IoT – Welcome to the patent wars?
While the discussion around IoT focusses on all the new applications and business opportunities, it is in large parts still based on established patented technology. Especially wireless communication functions are based on standardised technologies like UMTS, LTE or Wi-Fi, which were defined by large players in the communications industry years ago and has been in the center of worldwide patent disputes ever since.
Standardisation is organized by the industry under the umbrella of standard setting organisations such as IEEE or ETSI to ensure an open and transparent standard setting process, in which everybody can participate. The resulting technology, however, is nevertheless protected by thousands of patents, which are held by the contributors to the standards and have to be licensed before the technology can be implemented in new products. Licensing to implementers is not handled by the standard setting organisations themselves, which generally avoid to get involved in the economic aspects of licensing (with the notable exception of a highly controversial initiative by IEEE). The standard setting organisations merely require a general undertaking by their members that any patents, which are necessary to use a standard (standard essential patents or “SEPs”), will be licensed to implementers under fair, reasonable and non-discriminatory terms (“FRAND” terms). This leaves it to the implementers of the standard to negotiate licenses to the standard essential patents with the various patentees individually. As expectations on the applicable royalty rates typically vary significantly, the parties regularly end up in litigation around the world in which standard essential patents are enforced.
Even though the holders of standard essential patents have to grant licenses under FRAND terms, they have not waived their patent rights and did not grant a license to everbody when contributing the patents into the standard. Under the applicable rules of the standard setting organisations and the rules of European competition law (Art. 102 TFEU) as interpreted by the European Court of Justice in its landmark decision Huawei v. ZTE the owners of standard essential patents merely have to offer a FRAND license before they start litigation for an injunction. If the offer for a FRAND license was made and the implementer refused to accept it, patentees are free to enforce their standard essential patents in court with all available remedies such as injunctions preventing the future use of the technology or a claim for the recall and destruction of all products, which implement the technology.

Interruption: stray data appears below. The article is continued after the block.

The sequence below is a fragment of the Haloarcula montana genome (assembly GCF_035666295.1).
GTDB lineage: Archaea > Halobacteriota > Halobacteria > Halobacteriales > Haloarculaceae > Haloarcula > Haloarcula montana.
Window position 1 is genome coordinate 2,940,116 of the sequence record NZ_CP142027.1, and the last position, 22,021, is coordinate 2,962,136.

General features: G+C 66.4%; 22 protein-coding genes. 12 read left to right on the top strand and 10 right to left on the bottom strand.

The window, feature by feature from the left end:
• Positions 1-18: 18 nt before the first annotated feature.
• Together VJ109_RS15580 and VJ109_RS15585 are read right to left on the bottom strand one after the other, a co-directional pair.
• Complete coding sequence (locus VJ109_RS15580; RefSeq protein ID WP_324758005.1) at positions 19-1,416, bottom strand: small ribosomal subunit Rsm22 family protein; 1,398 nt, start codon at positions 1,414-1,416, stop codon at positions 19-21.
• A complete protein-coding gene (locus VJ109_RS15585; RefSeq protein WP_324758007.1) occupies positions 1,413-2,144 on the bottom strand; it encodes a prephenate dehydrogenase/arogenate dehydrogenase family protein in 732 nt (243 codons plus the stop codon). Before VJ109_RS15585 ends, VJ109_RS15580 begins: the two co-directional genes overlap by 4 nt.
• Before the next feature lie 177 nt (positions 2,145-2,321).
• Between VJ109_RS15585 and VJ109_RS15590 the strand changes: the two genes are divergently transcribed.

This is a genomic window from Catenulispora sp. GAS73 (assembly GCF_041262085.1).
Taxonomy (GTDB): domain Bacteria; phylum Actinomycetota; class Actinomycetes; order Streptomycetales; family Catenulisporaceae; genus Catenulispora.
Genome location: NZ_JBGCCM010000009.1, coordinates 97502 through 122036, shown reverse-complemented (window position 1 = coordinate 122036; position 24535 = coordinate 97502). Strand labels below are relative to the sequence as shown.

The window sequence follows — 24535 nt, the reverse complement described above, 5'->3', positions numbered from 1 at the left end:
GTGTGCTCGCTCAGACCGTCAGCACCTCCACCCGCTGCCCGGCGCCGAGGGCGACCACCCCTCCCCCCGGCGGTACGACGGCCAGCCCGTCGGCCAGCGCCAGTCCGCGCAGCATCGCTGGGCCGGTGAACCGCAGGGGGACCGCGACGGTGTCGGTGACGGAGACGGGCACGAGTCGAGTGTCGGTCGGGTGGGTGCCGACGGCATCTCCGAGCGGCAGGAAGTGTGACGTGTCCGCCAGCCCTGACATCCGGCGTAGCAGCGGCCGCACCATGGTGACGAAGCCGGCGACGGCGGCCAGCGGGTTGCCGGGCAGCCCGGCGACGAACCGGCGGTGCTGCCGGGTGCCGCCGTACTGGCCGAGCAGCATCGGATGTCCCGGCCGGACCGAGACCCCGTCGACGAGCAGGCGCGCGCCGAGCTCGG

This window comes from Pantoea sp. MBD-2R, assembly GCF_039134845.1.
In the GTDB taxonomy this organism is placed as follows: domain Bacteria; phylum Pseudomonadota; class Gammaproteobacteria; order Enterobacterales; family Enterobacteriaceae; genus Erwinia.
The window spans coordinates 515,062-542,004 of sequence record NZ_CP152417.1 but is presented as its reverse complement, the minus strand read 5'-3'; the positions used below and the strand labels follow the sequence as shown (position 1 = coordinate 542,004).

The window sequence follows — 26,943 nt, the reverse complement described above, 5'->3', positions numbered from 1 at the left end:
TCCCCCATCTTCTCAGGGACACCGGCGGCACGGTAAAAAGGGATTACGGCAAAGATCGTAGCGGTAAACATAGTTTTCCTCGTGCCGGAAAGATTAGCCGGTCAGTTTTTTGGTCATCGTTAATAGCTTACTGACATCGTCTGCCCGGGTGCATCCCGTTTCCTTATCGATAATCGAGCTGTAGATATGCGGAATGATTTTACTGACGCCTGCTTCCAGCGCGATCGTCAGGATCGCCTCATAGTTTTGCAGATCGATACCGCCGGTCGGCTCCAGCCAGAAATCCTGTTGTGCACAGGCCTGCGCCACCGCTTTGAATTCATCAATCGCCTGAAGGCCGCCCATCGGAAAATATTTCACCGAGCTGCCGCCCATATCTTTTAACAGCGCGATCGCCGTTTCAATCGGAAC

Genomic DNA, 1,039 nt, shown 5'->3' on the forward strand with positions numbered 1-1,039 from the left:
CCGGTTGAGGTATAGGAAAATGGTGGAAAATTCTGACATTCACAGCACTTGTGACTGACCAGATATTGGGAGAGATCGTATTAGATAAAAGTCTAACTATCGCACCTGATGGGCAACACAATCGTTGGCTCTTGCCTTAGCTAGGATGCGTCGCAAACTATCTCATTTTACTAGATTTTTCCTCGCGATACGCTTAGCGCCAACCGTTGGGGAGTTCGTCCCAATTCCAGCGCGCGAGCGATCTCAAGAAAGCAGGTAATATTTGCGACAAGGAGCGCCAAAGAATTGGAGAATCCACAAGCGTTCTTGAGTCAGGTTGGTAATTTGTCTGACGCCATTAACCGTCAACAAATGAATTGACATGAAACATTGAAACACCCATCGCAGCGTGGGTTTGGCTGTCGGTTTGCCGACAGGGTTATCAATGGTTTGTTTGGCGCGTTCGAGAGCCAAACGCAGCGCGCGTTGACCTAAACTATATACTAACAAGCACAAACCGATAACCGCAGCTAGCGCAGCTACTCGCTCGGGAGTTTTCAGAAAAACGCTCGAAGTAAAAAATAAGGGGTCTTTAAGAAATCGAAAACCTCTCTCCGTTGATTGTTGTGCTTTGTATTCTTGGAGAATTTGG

Even though the decision Huawei v. ZTE has generally improved the position of implementers in litigation, the injunction is certainly not off the table, especially in German courts. Therefore implementers should be careful not to dismiss a license offer by a patentee too lightly and without making a reasoned counter offer within in a short time period. Otherwise the courts may well issue an injunction as highlighted for example in a series of cases involving patents essential to UMTS and held by a company called Saint Lawrence Communication. This litigation resulted in injunctions against as Deutsche Telekom and Vodafone in the regional courts of Mannheim (case 2 O 106/14) and Dusseldorf (case 4a O 73/14). In recent cases brought by Sisvel in Dusseldorf against Haier (case I-15 U 65/15) and against ZTE (case 4a O 154/15) and by Philips in Mannheim against Archos (case 7 O 209/15) and others, injunctions were denied because the patent owners had not complied with FRAND requirements before starting actions for injunctive relieve. However, injunctions remain available as soon as patent owners submit proper FRAND license offers before starting litigation and implementers of the technology fail to react to these offers in a reasonable and constructive way.
Since there is no workaround for a truly standard essential patent, except purchasing licenses or using already licensed components, the consequences of an injunction can be very hard. This is especially true in industries such as the automotive industry or in industry automation, where development cycles are comparatively long and the replacement of components requires substantial testing due to high reliability and safety requirements.
Before this background implementers should be careful when selecting components for communication functions in IoT applications and check the patent and licensing situation before committing to a specific technical solution. Given the large number of patents and patent owners in the field of communication technology, communication devices with all the required licenses are currently not available in the market. Companies who want to enter the IoT should therefore get acquainted with the basics of patent and licensing issues in the telecoms industry and prepare to react swiftly as soon as they are approached by third parties with requests for entering into a patent license.